Residents also revealed that they are at the mercy of “quack” health attendants and chemists within the community. Meanwhile, communities like Mese, Gbagira, Awoye, and Odofado also have similar predicaments.
“There is no hospital here to treat anyone. We are always running helter-skelter to save ourselves. Those who have money struggle to take their sick people to Igbokada and some even die before getting to Ugbonla for emergency treatment. The distance between Igbokoda is too far from us,” Mr. Monday Adebanwo, a resident of Gbagira lamented.
Data from the World Health Organisation (WHO) stated that the patient-to-doctor ratio in Nigeria is 2500:1 which is four times higher than the WHO recommendation of 600:1.
In Ilowo And Odu-Oretan: Facilities Underlock, Doctors Unavailable
The PHC at Odu-Oretan community is surrounded by stagnant water and bushes. At the entrance of the Health Center is a wooden walkway that leads to the door of the deserted building, but the facility was under lock with no health officials available.
A resident who spoke to this reporter said the doctor, Mr. Blessing Ogungbeje at the PHC locked the facility and transferred some of the equipment for personal use. This reporter also observed an abandoned building already collapsing beside the Odu-Oretan PHC- the source said it was to house a new health facility but was neglected halfway.
“Only one doctor is here, all the nurses have left because they said they cannot survive in the community. One doctor here is taking all the drugs away from the health center to go sell for personal use, he locked the government health center,” the resident who pleaded not to be named told this reporter.
At Ilowo, the facility housing the Primary Health Center has been outgrown by bushes and was underlock. A resident said the doctors are not always around and they have to resort to self-medication. There were no health officials available during this report.
Mrs Adeyin Ibiola lamented that the closure of the Ilowo PHC is making other residents patronise quacks. Ibiola said those who have money travel to Igbokoda hospital on their own.
“If our children have any sickness, we apply traditional means, since the health center is locked and doesn’t even have enough medicines. Pregnant women go to the health center, but most of them resort to the traditional ways. Anyone who has the money will quickly go to Igbokoda. A hospital is not supposed to be closed for any reason. What if there is an emergency?
Failed PHCs’ Revitalisation Plan
President Muhammadu Buhari, in January 2017, flagged off a scheme to revitalise 10,000 PHCs across the country to create qualitative and affordable health services for poor Nigerians. The revitalisation plan was to make at least one PHC fully functional in each of the wards across 109 senatorial districts of the country through the National Primary Health Care Development Agency (NPHCDA).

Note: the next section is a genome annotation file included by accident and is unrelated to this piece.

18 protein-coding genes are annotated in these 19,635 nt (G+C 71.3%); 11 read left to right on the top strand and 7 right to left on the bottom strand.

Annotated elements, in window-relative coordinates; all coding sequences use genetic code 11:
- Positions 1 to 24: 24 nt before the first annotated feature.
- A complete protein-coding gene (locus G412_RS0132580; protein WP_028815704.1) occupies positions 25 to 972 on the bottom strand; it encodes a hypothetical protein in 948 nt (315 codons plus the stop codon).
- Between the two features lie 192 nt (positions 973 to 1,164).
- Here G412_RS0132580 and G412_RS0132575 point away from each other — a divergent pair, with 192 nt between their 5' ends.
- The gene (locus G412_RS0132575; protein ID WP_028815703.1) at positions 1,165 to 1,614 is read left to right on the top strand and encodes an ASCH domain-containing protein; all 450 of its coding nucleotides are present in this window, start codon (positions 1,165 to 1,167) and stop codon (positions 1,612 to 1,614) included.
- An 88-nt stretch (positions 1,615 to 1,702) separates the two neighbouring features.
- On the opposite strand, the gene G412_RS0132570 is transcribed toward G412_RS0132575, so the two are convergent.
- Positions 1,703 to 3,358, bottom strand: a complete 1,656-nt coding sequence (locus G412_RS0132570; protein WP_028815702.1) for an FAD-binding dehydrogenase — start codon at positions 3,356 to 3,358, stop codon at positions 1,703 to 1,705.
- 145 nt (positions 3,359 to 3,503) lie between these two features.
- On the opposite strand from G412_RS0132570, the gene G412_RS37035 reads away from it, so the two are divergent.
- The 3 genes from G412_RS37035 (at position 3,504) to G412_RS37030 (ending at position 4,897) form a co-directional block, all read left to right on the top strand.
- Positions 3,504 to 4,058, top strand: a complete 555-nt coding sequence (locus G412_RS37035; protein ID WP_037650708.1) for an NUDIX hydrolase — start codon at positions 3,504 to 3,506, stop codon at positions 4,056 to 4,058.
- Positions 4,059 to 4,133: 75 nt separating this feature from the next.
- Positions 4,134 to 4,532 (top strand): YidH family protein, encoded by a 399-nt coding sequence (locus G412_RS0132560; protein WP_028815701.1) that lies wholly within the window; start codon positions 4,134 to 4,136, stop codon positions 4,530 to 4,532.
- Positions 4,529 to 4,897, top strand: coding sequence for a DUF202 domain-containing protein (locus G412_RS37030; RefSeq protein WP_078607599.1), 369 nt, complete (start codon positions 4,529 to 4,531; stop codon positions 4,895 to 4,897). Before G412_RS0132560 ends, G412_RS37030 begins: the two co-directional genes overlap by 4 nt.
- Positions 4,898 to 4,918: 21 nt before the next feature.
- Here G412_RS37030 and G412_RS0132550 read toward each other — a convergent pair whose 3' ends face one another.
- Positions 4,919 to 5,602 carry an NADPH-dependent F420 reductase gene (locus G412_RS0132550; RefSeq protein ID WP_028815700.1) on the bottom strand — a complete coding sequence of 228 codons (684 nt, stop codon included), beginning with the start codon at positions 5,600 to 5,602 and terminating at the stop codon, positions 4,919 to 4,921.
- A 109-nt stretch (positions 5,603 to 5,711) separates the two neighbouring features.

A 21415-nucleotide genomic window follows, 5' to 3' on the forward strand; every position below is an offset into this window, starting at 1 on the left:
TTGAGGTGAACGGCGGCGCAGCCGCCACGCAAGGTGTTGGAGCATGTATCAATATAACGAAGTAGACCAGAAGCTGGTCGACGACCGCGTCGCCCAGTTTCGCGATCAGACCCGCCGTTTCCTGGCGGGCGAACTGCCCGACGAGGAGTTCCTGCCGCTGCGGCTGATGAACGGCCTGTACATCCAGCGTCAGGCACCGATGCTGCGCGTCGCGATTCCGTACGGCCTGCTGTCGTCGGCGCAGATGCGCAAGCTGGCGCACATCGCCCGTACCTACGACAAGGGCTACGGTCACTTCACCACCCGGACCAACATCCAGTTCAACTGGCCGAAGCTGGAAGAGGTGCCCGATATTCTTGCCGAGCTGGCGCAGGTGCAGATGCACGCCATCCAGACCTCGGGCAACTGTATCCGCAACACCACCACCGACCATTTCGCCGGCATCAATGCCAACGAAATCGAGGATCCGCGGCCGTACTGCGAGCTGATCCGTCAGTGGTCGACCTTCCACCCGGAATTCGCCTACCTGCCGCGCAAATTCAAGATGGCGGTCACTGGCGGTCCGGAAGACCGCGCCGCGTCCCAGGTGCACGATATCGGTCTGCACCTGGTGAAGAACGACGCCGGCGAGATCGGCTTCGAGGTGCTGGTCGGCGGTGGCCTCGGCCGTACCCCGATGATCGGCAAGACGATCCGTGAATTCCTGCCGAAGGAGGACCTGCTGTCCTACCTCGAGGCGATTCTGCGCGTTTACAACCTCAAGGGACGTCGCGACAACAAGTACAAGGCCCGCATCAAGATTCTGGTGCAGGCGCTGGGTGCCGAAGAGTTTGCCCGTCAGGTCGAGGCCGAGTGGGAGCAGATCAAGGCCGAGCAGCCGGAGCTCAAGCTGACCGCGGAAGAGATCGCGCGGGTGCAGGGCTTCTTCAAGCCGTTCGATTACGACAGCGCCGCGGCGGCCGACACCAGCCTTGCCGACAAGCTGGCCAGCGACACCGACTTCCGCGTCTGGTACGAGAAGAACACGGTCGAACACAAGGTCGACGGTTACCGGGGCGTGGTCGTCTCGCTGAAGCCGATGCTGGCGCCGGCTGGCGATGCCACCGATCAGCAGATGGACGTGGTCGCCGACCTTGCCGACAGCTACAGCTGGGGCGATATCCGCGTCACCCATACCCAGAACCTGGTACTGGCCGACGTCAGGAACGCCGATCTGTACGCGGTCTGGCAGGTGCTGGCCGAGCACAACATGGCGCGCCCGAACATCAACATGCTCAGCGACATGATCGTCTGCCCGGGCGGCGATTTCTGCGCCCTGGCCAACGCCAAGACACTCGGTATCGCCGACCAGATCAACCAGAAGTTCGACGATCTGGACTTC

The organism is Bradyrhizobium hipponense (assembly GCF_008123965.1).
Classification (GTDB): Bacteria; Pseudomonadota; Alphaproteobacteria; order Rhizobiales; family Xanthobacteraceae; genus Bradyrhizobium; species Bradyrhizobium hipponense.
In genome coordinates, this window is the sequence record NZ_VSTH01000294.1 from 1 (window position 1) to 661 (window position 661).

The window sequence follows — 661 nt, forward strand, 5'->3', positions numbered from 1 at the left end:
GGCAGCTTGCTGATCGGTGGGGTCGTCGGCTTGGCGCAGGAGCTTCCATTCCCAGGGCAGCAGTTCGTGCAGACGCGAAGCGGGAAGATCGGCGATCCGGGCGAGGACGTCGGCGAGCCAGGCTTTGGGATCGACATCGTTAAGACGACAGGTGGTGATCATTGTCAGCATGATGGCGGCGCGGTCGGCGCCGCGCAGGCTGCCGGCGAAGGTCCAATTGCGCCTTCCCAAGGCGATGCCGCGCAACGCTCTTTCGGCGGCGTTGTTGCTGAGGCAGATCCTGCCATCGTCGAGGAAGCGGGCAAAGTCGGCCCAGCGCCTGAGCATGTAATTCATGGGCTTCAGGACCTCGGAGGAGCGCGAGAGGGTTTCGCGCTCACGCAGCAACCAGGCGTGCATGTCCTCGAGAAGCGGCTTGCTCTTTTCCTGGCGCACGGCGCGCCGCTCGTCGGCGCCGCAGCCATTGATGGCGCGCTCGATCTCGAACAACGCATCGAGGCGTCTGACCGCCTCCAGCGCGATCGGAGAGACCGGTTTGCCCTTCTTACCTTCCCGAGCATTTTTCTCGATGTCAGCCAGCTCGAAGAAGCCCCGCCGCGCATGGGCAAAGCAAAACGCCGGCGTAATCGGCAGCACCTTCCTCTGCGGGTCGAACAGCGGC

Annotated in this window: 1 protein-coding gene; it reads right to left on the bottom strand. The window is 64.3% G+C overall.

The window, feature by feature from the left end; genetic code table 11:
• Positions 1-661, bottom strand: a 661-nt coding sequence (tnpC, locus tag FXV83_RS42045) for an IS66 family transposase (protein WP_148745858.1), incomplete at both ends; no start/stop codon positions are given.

The NPHCDA guideline requires that a standard PHC should have a labour room, office and staff quarters, well-open ward, children and female wards, ambulance for referrals, preventive and basic curative care, drugs, and equipment for immunisation. But the PHCs in Ilowo, Ilepete, Molutehin, Odu-Oretan, Gbagira, and Odofado are nowhere close to having these facilities.
This investigation revealed that despite the annual allocations of the Basic Health Care Provision Fund (BHCPF) to strengthen, provide access, and emergency medical treatment, PHCs are largely underequipped and nonfunctional.
The federal government initiated a N28 billion health fund in December 2017, to revitalise PHCs, but the impact of the intervention fund allocation is not felt in Ilaje communities.
In Ondo State, there are a total of 811 health facilities. Of this number, 95 % (769) are Primary Health Care facilities, 40 are Secondary Health Care facilities, and two are tertiary healthcare facilities. Of the 769 PHC facilities, 60% (460) are government owned. The remaining 309 or 40% are private providers. At the secondary health care level, 48% (19 ) of 40 health facilities are public owned while 21 (52%) are privately owned. The two tertiary health facilities in the State are public owned.
Ilaje has 31 health facilities available with 26 public-owned PHCs, three private-owned PHCs, one public-owned secondary health facility, and one private-owned secondary health facility making it rank 11th out of 18 LGAs.
In a report published by SBM Morgen, the 36 states spent an average of 4.65% of their budgets on healthcare in 2021 which is a decrease to 11% in 2020. Ondo State was among the only two states whose healthcare budget was more than 10% in 2021 which is proof of Governor Rotimi Akeredolu’s commitment to providing access to health, but the impact is not reflected in some Ilaje communities.
Bababo Ikuemonisan, a public health advocate and indigene of Ilaje has challenged the Ondo State government to come to the aid of the people and not neglect their communities in terms of healthcare.
“Lack of a standardized health system for the riverine people in Ilaje will necessitate rushing of sick patients to faraway Owo, Akure, or Ondo. Some of these patients die before reaching the hospitals in the hinterlands. A state-of-the-art hospital should be built where people can access and all PHCs should be well equipped,” Ikuemonisan said.